To make for fair family distribution and to respect the legacy of sentimental family items, follow this process. Get a box for each family member and name it. With your senior parents’ co-operation, fill them with similar material items and then when full, gift them to the individual so that the items are out of the house.
Break It Down By Category To Avoid Decluttering Paralysis
Thinking about decluttering a large area can seem too much and lead to decluttering paralysis, where nothing gets done. Break it down into manageable categories and work through them methodically.
If the kitchen needs to be tackled, look at small steps which can be taken in the room. Ask your parent which of the pots and pans they use. Narrow down the ones they don’t and suggest donating them to charity or sharing between friends.
Help Them With Practical Jobs
Clutter may arise when there’s no one to help them with odd jobs such as putting art on the walls. An easy solution would be to call a local handyman (once lockdown is over!) or, depending on the weight of the painting, even get some Command Hooks which easily stick to the wall. Then, they can enjoy the sentimental item and declutter all at the same time.
Declutter Old Photos
Going through thousands of old photos can seem overwhelming. To avoid this, get some photo albums and use each album to tell a story. This will force you to choose which photos you put in, and help you decide which to declutter.
If your parent really doesn’t want to get rid of photos, then suggest scanning them in and adding to Dropbox. Save them with a file name which describes it, and then share the Dropbox files with family members over email. You can then declutter the hard copies, knowing the original photographs have been recorded for posterity.
Find A Decluttering Expert
You’re trying to help your elderly parents but at times like this, an impartial decluttering expert could be worth their weight in gold! They are there to do a job, and won’t be subjective about items. Their goal is just to help you declutter, and having someone neutral there can help move the decluttering along.
How Do You Declutter Responsibly?
Once you’ve gone through the act of decluttering, you need to get rid of the stuff – and ideally in the most responsible way possible.
Recycle Electrical Items
Get rid of old electrical and electronic items and recycle them instore at Currys PC World (but make sure to check store availability first). They accept everything from toasters to kettles and TVs, whether bought from them or not.
Donate Decluttered Items To Charities
Decluttering can give items a new lease of life, passing them on to someone else to enjoy and appreciate. If your parent has countless plastic bags, taking products to the charity shop in them can be a good use too.
Some charities (including British Heart Foundation, Sue Ryder and Emmaus) accept furniture donations too – phone up and check with the local shop if they have space (especially post lockdown when they may be inundated with offers). Note, due to lockdown they currently are not accepting donations.
Local Authority Collections
Familiarise yourself with your parents’ local authority services. As well as recycling, they may also accept dead batteries, textiles and furniture on specific days.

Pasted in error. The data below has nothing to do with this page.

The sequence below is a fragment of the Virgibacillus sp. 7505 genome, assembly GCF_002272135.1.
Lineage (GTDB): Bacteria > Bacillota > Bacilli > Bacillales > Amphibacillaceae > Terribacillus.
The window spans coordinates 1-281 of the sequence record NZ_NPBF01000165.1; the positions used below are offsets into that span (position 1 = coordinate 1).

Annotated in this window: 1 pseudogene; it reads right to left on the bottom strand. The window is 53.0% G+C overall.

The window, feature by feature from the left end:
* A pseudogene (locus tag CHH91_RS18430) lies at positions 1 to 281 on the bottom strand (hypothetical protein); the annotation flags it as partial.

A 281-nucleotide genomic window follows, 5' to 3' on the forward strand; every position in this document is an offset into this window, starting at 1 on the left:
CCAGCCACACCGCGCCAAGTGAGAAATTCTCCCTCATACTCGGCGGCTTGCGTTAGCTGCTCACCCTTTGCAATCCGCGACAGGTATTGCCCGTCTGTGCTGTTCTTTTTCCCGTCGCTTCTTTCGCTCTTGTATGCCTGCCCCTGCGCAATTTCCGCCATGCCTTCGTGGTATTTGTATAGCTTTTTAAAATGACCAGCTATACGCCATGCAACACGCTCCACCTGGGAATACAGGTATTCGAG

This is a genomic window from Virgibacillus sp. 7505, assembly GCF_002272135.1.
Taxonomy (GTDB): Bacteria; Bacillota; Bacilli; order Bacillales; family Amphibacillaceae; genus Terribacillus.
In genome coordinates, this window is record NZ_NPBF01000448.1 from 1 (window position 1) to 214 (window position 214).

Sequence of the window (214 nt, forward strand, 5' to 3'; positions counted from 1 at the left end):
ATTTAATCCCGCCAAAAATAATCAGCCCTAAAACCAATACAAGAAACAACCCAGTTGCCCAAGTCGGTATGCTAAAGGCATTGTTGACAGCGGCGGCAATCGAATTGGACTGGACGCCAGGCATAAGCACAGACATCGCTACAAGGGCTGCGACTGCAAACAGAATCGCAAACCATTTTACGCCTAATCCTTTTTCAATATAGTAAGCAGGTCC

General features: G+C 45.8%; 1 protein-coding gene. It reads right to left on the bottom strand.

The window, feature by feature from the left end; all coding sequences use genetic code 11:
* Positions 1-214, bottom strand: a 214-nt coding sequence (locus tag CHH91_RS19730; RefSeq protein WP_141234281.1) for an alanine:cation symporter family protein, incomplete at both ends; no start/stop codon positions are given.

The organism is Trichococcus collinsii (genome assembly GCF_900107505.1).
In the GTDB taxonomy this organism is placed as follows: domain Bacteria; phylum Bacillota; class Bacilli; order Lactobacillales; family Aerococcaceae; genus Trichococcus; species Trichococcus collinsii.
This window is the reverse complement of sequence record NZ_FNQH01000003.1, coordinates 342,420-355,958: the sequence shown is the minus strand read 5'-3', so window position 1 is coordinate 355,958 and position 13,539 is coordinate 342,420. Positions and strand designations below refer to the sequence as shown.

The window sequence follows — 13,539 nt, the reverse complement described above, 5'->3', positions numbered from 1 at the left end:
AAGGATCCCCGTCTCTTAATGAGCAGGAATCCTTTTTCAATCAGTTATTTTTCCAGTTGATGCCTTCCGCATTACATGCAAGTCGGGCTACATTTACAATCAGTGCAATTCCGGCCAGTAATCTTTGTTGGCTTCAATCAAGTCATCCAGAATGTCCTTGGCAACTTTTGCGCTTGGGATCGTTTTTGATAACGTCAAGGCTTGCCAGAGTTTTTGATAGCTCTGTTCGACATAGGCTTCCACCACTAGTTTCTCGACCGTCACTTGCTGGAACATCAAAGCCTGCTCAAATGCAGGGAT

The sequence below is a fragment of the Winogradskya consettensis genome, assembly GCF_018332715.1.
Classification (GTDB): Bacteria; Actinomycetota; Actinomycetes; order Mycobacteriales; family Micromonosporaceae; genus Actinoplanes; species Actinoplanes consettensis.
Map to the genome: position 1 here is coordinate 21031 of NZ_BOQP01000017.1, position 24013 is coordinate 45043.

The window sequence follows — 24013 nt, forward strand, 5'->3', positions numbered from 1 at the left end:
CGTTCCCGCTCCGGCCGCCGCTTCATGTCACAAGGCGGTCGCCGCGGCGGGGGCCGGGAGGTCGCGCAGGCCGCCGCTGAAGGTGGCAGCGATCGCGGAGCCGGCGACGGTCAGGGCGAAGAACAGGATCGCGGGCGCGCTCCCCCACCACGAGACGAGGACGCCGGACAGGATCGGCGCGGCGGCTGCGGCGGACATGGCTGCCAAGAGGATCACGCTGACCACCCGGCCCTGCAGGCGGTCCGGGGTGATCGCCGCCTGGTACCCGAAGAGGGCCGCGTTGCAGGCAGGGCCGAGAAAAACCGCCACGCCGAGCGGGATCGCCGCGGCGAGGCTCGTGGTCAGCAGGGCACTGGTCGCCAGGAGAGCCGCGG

Go To The Tip
Check what’s accepted at the local tip, rent a van (if needed) and take your products there.
Sell Them Online
Use Facebook Marketplace, eBay or local networking groups to sell the goods for a small price (or even give away for free if people collect).
Handy Products To Aid Decluttering
These handy products can help create order as your parents declutter their home.
If your parent has countless pieces of paper with sensitive information on (bank statements, bills etc) then a shredder is a good idea. Just remember that shredded paper takes up a lot of space so get rid of it on the day (and if you have a compost bin, check if you can use shredded paper there).
Create a filing system with a filing cabinet for any papers that they want to keep. We like this small one which can neatly be placed on top of or under a desk.
Non-slip hangers are great for organising wardrobes. Wire hangers get tangled up, so we like these non-slip velvet hangers which allow you to more easily see the clothes hanging.
Use small storage boxes to create order and easily slot into drawers or wardrobes. Categorise them (hairbrushes, underwear – the world is your organizing oyster!) and then once everything is together put them away. This means that your parents’ most used items are together and easy to find. We like these – but if your parent has unused shoe boxes lying about then they can be used too.
If your parent has artwork lying about which they don’t want to put on the walls, then store them in a portfolio. They can be stored flat or upright and as they’re thin they could easily be slotted behind a sofa or in a garage.
Bring order to the kitchen with storage containers. Get rid of any old Tupperware where the lid doesn’t fit, and invest in new. These sliding baskets can also bring order to drawers once you have sifted through the pans.
You may be trying help your parents declutter their home so that they stay safe, or before they downsize. Decluttering years of belongings takes time and can be an emotional rollercoaster.
Support your parents through the decluttering process, from sorting out sentimental items through to getting rid of these material items from the house. Good luck, and comment below to let us know how you get on!
Decluttering is all about taking action and removing material items from the home that are no longer needed. These items could be anything – books spilling off the shelf onto the floor, old clothes and furniture, artwork that hasn’t been put up or even paperwork. Remember though that to your elderly parent, these material items may have sentimental attachment so tread carefully. Read our tips on helping your senior parent to declutter their home.
You often see adult children wanting to declutter without their parents input, and that’s just not going to work. While to you the home may look a mess, to a parent it’s their treasured items. Your parent has to want to declutter and get rid of these sentimental items. Rather than asking your parent straightaway about decluttering, take a step back and ask them what they want to achieve in their later years. You can then use their answer as reasons to declutter.
The art of decluttering (removing sentimental items from your home) isn’t easy. Whether you’re decluttering for yourself or trying to help an elderly parent, an impartial decluttering expert could be worth their weight in gold! They are there to do a job, and won’t be subjective about items. Their goal is just to help you declutter, and having someone neutral there can help move the decluttering along. The end result means you will create space and order in your home, or be able to downsize.